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In the wake of bus driver shortages and student violence in Anne Arundel County Public Schools, Superintendent George Arlotto spoke with lawmakers Tuesday morning about efforts to provide enough bus transportation and to continue remote learning for students who are in quarantine or unable to get to school.
The transportation problem and the rocky transition to online learning for quarantined and stuck-at-home students prompted the county delegation to request an online meeting with the county school superintendent, said Sen. Sarah Elfreth (D-Anne Arundel), chair of the Anne Arundel County Senate Delegation, in an interview.
“Given the return of our students to in-person learning, transportation resource deficits, and brawling in schools, the Senate Chair and I thought it was prudent to have a public briefing with Dr. Arlotto and staff and for our members to engage with them,” Del. J. Sandy Bartlett (D-Anne Arundel), chair of Anne Arundel County’s House delegation, said in an email.
Anne Arundel County Public Schools is about 60 bus drivers short, which is a 9% shortage, Arlotto told lawmakers. But he said the number fluctuates and some bus drivers have been absent because they are in COVID-19 quarantine or on sick leave.
The county’s driver shortage matches the trend in schools across the nation, as most school districts are facing about a 10-15% shortage in drivers now, said Alex Szachnowicz, chief operating officer for Anne Arundel County Public Schools (AACPS).
For instance, Howard County needs 90 more school bus drivers, Baltimore County needs 80 more and Prince George’s County needs more than 130 bus drivers, Szachnowicz said.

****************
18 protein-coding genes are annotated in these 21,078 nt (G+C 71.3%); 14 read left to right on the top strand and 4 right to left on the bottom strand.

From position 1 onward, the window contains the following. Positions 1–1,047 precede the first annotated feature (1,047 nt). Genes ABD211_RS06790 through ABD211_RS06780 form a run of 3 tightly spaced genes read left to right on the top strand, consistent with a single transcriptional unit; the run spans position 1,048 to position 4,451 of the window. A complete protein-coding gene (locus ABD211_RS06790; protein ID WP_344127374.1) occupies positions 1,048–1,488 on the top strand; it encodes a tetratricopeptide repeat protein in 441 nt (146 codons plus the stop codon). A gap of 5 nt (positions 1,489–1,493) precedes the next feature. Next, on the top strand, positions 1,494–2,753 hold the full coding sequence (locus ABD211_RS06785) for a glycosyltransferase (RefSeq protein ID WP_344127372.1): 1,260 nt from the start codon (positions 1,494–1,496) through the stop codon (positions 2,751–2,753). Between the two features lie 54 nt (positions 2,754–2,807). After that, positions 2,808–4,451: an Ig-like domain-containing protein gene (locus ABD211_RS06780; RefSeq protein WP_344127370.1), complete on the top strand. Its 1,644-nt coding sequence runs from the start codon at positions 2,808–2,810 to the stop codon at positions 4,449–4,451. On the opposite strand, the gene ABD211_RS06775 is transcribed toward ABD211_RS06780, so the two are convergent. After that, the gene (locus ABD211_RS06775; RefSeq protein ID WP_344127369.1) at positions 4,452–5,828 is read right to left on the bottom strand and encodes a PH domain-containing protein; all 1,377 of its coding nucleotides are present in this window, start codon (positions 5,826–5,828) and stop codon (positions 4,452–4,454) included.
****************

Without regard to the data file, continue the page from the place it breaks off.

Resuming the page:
“This has been just an incredibly difficult process for us to go through,” Arlotto said.
“There is no easy answer to the transportation issue,” he continued. “The bottom line is — we need drivers.”
County Executive Steuart Pittman (D) has been working with AACPS and put forward a proposal to fund a compensation increase for bus drivers Szachnowicz said.
On Monday evening, an emergency bill was introduced by County Council Chair Sarah Lacey (D), which would transfer more than $7.4 million to the county Board of Education to address bus driver shortages. The bill is slated to be voted on in November.
The city of Annapolis and the county government have expanded service to students by municipal bus fleets, which waive fees for students, Szachnowicz said.
The Motor Vehicle Administration opened five commercial driver’s license testing sites across the state last weekend, at which only five of the 11 drivers who tested passed, Szachnowicz said.
AACPS has also consolidated bus routes, allowing the school district to operate with seven fewer bus drivers, Szachnowicz said.
“It’s really a little bit of a … two steps forward and one step back,” Szachnowicz said.
Although the school district was expecting a shortage of bus drivers because of nationwide trends, it was hard to know how many drivers were available until just a few days before the school year started since most drivers work for 15 different transportation companies rather than directly with AACPS, Arlotto said.